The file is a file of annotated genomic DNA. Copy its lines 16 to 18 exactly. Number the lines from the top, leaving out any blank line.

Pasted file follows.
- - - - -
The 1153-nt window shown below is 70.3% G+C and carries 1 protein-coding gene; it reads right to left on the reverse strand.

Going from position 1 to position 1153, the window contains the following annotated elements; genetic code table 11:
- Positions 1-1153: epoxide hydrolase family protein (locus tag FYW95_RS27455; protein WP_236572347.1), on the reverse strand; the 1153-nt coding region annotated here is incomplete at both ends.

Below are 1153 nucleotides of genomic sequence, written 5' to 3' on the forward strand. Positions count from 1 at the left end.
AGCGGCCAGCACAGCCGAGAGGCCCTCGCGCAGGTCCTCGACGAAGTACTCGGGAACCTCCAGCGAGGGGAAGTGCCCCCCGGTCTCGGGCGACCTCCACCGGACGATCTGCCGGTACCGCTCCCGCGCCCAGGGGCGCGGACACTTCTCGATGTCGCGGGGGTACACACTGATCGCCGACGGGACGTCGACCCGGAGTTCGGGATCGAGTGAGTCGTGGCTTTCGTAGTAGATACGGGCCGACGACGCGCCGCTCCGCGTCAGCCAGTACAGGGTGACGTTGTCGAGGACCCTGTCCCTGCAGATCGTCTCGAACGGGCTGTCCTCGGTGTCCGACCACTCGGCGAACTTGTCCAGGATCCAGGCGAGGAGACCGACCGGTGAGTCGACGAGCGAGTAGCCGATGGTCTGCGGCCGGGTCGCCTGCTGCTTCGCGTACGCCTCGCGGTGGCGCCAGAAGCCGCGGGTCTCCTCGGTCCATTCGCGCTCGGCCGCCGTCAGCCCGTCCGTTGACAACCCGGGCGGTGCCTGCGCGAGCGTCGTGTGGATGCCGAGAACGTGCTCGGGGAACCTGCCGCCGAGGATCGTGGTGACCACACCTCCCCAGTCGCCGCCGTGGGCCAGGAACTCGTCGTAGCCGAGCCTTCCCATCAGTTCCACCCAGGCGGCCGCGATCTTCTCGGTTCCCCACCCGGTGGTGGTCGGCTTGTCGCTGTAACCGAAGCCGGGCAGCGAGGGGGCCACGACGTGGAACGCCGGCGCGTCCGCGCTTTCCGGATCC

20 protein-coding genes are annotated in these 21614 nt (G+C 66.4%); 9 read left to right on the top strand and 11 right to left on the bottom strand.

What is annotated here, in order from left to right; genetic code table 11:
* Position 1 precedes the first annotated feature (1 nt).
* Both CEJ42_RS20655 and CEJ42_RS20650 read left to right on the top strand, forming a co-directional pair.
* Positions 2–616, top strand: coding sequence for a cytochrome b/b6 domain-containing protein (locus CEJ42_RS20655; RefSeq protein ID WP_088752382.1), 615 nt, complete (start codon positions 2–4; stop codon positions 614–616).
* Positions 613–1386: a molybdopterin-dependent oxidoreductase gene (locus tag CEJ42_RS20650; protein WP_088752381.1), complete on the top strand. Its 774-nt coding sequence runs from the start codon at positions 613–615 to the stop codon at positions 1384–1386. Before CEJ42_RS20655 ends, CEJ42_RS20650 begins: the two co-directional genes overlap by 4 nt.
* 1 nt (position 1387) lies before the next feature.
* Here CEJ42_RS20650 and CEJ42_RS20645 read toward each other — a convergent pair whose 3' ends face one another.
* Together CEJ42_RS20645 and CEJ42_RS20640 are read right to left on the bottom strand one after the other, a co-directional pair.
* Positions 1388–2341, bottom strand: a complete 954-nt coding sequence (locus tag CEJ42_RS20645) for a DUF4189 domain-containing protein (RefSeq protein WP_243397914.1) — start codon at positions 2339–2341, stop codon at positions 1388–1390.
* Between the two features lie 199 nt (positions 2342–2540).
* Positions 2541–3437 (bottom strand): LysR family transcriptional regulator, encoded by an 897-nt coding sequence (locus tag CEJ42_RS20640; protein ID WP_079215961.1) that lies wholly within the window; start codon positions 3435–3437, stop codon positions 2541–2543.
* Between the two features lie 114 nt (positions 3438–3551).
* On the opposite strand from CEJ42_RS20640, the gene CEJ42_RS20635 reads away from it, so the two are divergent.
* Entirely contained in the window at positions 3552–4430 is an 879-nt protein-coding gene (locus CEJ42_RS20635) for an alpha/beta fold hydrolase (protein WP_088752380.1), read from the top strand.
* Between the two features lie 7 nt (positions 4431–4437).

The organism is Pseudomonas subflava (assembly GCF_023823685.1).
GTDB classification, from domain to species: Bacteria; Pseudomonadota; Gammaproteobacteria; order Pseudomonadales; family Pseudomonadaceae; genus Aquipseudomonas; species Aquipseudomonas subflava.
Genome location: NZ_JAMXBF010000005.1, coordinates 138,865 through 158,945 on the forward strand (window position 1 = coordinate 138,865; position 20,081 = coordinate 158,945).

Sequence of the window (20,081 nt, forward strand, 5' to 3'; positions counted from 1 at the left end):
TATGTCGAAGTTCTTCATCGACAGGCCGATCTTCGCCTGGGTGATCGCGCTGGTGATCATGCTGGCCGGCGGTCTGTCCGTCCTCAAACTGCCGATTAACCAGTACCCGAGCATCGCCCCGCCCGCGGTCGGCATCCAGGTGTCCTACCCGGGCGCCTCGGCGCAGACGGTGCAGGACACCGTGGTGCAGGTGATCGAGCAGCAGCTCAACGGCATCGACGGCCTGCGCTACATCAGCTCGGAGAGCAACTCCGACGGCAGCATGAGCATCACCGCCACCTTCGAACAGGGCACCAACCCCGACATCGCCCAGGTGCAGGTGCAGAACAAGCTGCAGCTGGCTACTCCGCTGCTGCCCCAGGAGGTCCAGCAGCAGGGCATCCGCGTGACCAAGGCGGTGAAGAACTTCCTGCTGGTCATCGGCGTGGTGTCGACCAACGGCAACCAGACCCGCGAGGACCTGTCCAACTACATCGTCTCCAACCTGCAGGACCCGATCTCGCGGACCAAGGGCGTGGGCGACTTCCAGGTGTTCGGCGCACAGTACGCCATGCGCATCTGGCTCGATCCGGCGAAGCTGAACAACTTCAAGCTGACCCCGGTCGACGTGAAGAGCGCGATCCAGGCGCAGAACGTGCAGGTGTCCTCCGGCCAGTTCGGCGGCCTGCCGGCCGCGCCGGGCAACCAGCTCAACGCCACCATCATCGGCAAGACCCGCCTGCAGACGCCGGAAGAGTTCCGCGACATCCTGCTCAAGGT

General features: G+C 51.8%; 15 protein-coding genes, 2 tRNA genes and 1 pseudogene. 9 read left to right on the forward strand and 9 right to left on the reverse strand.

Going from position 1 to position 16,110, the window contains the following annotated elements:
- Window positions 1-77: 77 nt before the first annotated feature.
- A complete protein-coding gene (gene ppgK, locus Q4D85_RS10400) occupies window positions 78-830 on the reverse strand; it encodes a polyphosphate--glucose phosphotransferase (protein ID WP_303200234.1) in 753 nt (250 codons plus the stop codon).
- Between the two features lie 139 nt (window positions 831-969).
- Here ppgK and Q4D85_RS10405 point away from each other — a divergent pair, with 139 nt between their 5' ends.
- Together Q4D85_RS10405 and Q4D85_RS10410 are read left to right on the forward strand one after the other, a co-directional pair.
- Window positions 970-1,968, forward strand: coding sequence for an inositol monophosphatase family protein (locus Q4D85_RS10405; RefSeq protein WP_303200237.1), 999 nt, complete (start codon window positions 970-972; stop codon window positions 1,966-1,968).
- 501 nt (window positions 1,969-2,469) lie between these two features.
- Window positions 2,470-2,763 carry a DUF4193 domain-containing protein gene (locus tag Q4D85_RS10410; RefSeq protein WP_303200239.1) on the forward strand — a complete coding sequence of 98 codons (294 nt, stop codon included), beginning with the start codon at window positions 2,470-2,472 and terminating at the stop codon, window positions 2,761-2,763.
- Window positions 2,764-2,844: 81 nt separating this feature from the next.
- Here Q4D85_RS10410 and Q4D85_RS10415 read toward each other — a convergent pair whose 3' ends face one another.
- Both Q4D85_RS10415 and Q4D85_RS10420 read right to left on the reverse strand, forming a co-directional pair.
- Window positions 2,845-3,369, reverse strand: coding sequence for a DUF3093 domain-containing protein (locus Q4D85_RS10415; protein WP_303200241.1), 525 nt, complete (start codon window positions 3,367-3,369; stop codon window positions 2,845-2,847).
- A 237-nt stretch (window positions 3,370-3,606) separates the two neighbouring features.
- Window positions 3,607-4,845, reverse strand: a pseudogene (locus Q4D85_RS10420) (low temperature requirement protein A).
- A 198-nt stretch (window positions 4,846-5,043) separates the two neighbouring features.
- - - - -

* Between the two features lie 199 nt (positions 2342–2540).
* Positions 2541–3437 (bottom strand): LysR family transcriptional regulator, encoded by an 897-nt coding sequence (locus tag CEJ42_RS20640; protein ID WP_079215961.1) that lies wholly within the window; start codon positions 3435–3437, stop codon positions 2541–2543.
* Between the two features lie 114 nt (positions 3438–3551).